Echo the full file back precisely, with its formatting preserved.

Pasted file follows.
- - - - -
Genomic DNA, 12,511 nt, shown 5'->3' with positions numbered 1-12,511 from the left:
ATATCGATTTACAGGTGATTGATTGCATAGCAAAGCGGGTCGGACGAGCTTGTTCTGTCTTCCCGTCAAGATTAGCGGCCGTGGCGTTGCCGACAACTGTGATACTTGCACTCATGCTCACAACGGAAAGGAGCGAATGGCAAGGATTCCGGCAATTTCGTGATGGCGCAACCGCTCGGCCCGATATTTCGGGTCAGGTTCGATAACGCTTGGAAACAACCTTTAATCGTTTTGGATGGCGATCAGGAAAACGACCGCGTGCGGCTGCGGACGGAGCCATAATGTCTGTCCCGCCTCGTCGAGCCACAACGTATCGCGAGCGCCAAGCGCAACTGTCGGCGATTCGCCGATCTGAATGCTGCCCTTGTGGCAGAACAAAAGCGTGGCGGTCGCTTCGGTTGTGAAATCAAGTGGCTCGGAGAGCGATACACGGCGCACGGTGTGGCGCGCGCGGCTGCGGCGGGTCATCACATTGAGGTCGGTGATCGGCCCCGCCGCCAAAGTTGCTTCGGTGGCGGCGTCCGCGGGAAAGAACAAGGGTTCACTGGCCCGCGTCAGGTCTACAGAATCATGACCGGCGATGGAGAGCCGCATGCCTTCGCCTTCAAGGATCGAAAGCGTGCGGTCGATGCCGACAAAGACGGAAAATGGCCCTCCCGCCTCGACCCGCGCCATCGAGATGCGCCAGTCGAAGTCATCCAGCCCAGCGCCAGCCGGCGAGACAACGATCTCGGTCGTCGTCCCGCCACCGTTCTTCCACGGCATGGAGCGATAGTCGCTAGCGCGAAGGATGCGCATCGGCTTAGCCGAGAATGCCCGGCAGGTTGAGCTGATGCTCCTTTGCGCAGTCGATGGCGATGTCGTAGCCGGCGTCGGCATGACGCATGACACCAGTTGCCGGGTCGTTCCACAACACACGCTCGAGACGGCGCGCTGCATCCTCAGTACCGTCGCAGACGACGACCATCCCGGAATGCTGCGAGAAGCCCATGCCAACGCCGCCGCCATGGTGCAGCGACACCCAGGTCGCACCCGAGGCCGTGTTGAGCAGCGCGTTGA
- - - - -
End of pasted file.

Genomic DNA, 12,511 nt, shown 5'->3' with positions numbered 1-12,511 from the left:
ATATCGATTTACAGGTGATTGATTGCATAGCAAAGCGGGTCGGACGAGCTTGTTCTGTCTTCCCGTCAAGATTAGCGGCCGTGGCGTTGCCGACAACTGTGATACTTGCACTCATGCTCACAACGGAAAGGAGCGAATGGCAAGGATTCCGGCAATTTCGTGATGGCGCAACCGCTCGGCCCGATATTTCGGGTCAGGTTCGATAACGCTTGGAAACAACCTTTAATCGTTTTGGATGGCGATCAGGAAAACGACCGCGTGCGGCTGCGGACGGAGCCATAATGTCTGTCCCGCCTCGTCGAGCCACAACGTATCGCGAGCGCCAAGCGCAACTGTCGGCGATTCGCCGATCTGAATGCTGCCCTTGTGGCAGAACAAAAGCGTGGCGGTCGCTTCGGTTGTGAAATCAAGTGGCTCGGAGAGCGATACACGGCGCACGGTGTGGCGCGCGCGGCTGCGGCGGGTCATCACATTGAGGTCGGTGATCGGCCCCGCCGCCAAAGTTGCTTCGGTGGCGGCGTCCGCGGGAAAGAACAAGGGTTCACTGGCCCGCGTCAGGTCTACAGAATCATGACCGGCGATGGAGAGCCGCATGCCTTCGCCTTCAAGGATCGAAAGCGTGCGGTCGATGCCGACAAAGACGGAAAATGGCCCTCCCGCCTCGACCCGCGCCATCGAGATGCGCCAGTCGAAGTCATCCAGCCCAGCGCCAGCCGGCGAGACAACGATCTCGGTCGTCGTCCCGCCACCGTTCTTCCACGGCATGGAGCGATAGTCGCTAGCGCGAAGGATGCGCATCGGCTTAGCCGAGAATGCCCGGCAGGTTGAGCTGATGCTCCTTTGCGCAGTCGATGGCGATGTCGTAGCCGGCGTCGGCATGACGCATGACACCAGTTGCCGGGTCGTTCCACAACACACGCTCGAGACGGCGCGCTGCATCCTCAGTACCGTCGCAGACGACGACCATCCCGGAATGCTGCGAGAAGCCCATGCCAACGCCGCCGCCATGGTGCAGCGACACCCAGGTCGCACCCGAGGCCGTGTTGAGCAGCGCGTTGA